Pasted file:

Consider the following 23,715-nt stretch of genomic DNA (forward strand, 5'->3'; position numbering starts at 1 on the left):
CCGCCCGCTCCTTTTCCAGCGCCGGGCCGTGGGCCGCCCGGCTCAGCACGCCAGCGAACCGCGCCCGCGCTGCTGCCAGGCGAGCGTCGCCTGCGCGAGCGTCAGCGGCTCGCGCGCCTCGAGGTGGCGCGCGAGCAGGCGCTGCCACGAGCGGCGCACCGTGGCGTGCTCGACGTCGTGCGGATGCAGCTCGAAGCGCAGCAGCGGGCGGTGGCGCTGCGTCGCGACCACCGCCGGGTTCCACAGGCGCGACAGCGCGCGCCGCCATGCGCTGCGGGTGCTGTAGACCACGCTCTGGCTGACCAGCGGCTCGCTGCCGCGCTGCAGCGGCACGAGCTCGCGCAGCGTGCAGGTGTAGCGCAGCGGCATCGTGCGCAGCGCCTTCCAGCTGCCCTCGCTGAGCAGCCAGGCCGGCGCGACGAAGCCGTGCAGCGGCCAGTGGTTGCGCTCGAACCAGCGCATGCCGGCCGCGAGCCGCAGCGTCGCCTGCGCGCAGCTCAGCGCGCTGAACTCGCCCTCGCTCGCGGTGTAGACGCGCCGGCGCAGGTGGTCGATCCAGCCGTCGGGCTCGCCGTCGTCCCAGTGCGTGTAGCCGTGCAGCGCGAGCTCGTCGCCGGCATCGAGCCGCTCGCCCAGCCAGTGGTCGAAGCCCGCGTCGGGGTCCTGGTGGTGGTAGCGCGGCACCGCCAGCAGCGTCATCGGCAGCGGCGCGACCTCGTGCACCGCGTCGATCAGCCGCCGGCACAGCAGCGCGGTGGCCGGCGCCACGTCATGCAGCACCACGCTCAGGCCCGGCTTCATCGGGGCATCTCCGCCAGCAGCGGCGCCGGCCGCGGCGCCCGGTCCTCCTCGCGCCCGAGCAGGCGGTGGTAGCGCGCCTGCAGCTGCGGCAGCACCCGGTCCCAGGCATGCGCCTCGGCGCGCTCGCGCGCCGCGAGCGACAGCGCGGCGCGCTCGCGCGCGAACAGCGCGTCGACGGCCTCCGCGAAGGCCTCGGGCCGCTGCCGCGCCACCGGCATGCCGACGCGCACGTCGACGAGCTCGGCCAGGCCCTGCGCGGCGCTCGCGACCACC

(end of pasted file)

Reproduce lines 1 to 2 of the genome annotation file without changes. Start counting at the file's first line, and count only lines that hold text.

Consider the following 23,715-nt stretch of genomic DNA (forward strand, 5'->3'; position numbering starts at 1 on the left):
CCGCCCGCTCCTTTTCCAGCGCCGGGCCGTGGGCCGCCCGGCTCAGCACGCCAGCGAACCGCGCCCGCGCTGCTGCCAGGCGAGCGTCGCCTGCGCGAGCGTCAGCGGCTCGCGCGCCTCGAGGTGGCGCGCGAGCAGGCGCTGCCACGAGCGGCGCACCGTGGCGTGCTCGACGTCGTGCGGATGCAGCTCGAAGCGCAGCAGCGGGCGGTGGCGCTGCGTCGCGACCACCGCCGGGTTCCACAGGCGCGACAGCGCGCGCCGCCATGCGCTGCGGGTGCTGTAGACCACGCTCTGGCTGACCAGCGGCTCGCTGCCGCGCTGCAGCGGCACGAGCTCGCGCAGCGTGCAGGTGTAGCGCAGCGGCATCGTGCGCAGCGCCTTCCAGCTGCCCTCGCTGAGCAGCCAGGCCGGCGCGACGAAGCCGTGCAGCGGCCAGTGGTTGCGCTCGAACCAGCGCATGCCGGCCGCGAGCCGCAGCGTCGCCTGCGCGCAGCTCAGCGCGCTGAACTCGCCCTCGCTCGCGGTGTAGACGCGCCGGCGCAGGTGGTCGATCCAGCCGTCGGGCTCGCCGTCGTCCCAGTGCGTGTAGCCGTGCAGCGCGAGCTCGTCGCCGGCATCGAGCCGCTCGCCCAGCCAGTGGTCGAAGCCCGCGTCGGGGTCCTGGTGGTGGTAGCGCGGCACCGCCAGCAGCGTCATCGGCAGCGGCGCGACCTCGTGCACCGCGTCGATCAGCCGCCGGCACAGCAGCGCGGTGGCCGGCGCCACGTCATGCAGCACCACGCTCAGGCCCGGCTTCATCGGGGCATCTCCGCCAGCAGCGGCGCCGGCCGCGGCGCCCGGTCCTCCTCGCGCCCGAGCAGGCGGTGGTAGCGCGCCTGCAGCTGCGGCAGCACCCGGTCCCAGGCATGCGCCTCGGCGCGCTCGCGCGCCGCGAGCGACAGCGCGGCGCGCTCGCGCGCGAACAGCGCGTCGACGGCCTCCGCGAAGGCCTCGGGCCGCTGCCGCGCCACCGGCATGCCGACGCGCACGTCGACGAGCTCGGCCAGGCCCTGCGCGGCGCTCGCGACCACC